A School Where I Belong

The Blog Behind the Book

In the lead up to the publication of A School Where I Belong, we have shared some of the conversations we have had with learners, teachers and principals.

The book is now available in stores!

In the coming weeks all of the filmed conversations will be available on this site as well as advice, strategies and suggestions for schools to create places where all feel they belong.

As the book is launched across the country and we continue our work in schools with teachers, management teams, parents and learners, we will keep on sharing reflections and what we are learning.

The day after

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The day after Dialogue Day, the principal of Rustenburg Girls' High School, Michael Gates, found an email waiting in his Inbox. Sent by one of the learners in his school, her letter shows the value of having these conversations, that opening up the possibility to talk matters to learners.

Of course these conversations need to be carefully planned, teachers need to be trained and supported and a process needs to be followed. But her feedback shows that the difficult topics we often avoid out of fear, can be (and should be) brought into the learning environment we create for the young people in our schools. 

And then there is the fact that she took the time to email her principal. It says so much about her maturity and something, perhaps, of the eduction she is getting.  But it also shows that a trusting and gentle path of communication has been opened between the leadership of that school and the learners. This allows the conversation to continue beyond Dialogue Day.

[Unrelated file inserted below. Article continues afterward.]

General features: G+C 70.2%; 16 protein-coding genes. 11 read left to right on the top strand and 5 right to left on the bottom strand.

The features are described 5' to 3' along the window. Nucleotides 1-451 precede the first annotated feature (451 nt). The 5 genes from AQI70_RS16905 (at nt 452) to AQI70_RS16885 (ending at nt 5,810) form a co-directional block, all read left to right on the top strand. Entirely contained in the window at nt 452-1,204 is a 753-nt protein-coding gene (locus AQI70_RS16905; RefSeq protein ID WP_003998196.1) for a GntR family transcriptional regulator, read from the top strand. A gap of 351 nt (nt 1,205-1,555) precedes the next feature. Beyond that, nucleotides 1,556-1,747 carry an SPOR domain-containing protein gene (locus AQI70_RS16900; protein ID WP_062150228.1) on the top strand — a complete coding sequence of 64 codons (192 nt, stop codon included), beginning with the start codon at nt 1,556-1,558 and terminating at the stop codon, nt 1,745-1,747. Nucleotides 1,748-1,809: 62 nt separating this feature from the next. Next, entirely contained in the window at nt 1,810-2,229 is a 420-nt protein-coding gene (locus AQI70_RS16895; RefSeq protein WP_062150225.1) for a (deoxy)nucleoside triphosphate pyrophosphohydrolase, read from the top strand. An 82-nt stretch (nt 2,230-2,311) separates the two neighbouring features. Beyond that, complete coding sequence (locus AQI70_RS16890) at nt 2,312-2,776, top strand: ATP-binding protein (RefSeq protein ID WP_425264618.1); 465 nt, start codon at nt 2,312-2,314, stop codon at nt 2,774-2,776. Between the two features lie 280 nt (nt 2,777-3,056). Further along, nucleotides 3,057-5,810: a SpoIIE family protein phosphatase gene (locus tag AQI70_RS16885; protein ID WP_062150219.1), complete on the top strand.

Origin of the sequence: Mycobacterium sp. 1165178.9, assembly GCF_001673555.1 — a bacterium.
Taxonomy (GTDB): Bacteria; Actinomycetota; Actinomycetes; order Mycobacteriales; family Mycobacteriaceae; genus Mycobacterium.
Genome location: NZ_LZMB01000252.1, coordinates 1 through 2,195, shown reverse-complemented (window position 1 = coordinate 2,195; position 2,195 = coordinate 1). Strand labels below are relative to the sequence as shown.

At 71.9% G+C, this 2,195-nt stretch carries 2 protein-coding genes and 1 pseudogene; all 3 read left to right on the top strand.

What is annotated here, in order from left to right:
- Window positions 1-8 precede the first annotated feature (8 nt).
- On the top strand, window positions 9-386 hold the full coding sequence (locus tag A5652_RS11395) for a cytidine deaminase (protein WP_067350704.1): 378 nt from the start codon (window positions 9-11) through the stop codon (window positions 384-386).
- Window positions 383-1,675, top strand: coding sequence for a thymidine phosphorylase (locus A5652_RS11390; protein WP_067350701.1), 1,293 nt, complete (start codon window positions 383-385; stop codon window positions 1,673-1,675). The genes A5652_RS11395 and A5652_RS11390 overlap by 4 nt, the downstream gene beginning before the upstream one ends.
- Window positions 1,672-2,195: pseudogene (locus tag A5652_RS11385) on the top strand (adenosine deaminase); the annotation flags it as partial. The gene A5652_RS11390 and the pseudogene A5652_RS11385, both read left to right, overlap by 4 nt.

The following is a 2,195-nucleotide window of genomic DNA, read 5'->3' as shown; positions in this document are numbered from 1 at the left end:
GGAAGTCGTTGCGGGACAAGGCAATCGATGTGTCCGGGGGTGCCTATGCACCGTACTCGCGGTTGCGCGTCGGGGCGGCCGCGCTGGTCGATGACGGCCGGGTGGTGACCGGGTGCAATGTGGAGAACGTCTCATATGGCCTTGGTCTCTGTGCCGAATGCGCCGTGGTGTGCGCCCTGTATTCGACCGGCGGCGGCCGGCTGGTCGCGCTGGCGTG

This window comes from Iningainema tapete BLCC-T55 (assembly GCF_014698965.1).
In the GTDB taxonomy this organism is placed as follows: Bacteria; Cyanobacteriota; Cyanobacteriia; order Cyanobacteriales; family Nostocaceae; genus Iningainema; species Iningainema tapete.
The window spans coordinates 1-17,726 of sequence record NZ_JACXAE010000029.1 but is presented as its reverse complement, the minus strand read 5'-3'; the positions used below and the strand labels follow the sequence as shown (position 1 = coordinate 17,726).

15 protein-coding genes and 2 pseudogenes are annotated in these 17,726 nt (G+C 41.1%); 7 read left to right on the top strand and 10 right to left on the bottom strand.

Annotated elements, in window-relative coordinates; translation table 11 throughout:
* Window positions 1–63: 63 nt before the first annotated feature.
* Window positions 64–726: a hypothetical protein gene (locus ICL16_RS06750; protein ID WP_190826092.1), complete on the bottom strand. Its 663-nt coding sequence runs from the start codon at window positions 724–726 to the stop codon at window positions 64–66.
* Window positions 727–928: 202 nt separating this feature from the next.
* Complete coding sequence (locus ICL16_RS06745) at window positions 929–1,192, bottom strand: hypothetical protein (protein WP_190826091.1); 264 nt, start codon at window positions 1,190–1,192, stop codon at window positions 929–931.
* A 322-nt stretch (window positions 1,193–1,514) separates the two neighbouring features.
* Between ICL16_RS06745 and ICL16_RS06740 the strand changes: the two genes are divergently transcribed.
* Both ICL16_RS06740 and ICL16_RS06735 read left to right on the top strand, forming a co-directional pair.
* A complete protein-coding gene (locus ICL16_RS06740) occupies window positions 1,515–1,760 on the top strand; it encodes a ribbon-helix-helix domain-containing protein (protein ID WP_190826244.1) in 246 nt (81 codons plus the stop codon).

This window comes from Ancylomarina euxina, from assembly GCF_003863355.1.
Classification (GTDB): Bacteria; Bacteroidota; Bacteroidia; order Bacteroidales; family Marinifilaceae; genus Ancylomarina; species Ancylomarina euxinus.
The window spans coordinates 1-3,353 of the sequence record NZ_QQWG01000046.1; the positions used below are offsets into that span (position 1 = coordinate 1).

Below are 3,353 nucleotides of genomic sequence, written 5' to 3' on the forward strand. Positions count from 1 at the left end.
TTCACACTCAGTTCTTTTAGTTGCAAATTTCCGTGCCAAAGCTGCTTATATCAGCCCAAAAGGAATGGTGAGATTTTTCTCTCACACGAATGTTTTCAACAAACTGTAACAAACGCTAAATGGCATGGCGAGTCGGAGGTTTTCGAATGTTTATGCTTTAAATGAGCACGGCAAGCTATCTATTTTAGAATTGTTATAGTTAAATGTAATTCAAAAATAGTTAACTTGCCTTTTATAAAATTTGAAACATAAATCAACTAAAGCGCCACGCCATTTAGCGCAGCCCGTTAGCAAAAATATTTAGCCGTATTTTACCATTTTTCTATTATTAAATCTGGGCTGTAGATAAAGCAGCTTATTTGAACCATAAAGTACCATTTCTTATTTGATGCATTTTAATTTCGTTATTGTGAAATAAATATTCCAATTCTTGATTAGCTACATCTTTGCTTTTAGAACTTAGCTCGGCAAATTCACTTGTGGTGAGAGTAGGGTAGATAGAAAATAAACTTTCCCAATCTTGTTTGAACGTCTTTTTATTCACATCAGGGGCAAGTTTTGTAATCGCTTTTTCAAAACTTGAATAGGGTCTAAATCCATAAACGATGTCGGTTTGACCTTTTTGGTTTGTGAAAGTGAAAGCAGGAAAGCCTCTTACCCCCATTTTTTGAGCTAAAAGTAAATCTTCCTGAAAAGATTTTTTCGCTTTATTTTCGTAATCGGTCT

Be inspired. Let your Inbox be filled with emails like the one below.


Dear Mr Gates

I came into today’s “Dialogue Day” feeling apprehensive and critical. On leaving school this afternoon, I found myself filled with excitement and gratitude for what this workshop has meant to me.

Today’s discussions have opened my eyes to the experiences of girls around me and the striking resemblance to my own. On hearing the panelists’ experiences, I resonated strongly and I was able to draw parallels to my own experiences and thoughts, and felt the acknowledgement of the feelings that I thought only I had been experiencing while at Rustenburg. Listening to the panelists and girls in the group was especially moving. The stories shared had been what I needed to hear when I was in grade 8 and 9. Even so, I am very grateful that I got to hear them now.  

I would like to commend the workshop team on tactfully presenting and structuring a topic that is too-often labelled as “controversial” and “taboo”. A topic that is undeniably present in our current-day South Africa. I feel that this has helped in the building of compassion and understanding between us as young women.

I am filled with gratitude for those who drove to make this workshop possible at Rustenburg. Also, special mention to my group facilitators [the Early Adopter Teachers who were trained], who encouraged and helped to build a safe space for the discussion and sharing of thoughts, emotions and experiences. This, I felt, enriched the goal of the workshop and made it all the more successful.

After today, I have found increased contentment and comfort in my identity - qualities that I realized I had been lacking while in the school environment. In tying with the themes dealt with today, I can say that I now do feel a strong sense of belonging and I feel empowered by this.

More than ever, I feel proud to be a Rustybug and even prouder in that Rustenburg is pioneering the creation of a space for these very necessary and meaningful conversations.

Yours faithfully...


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Dylan Wray1 Comment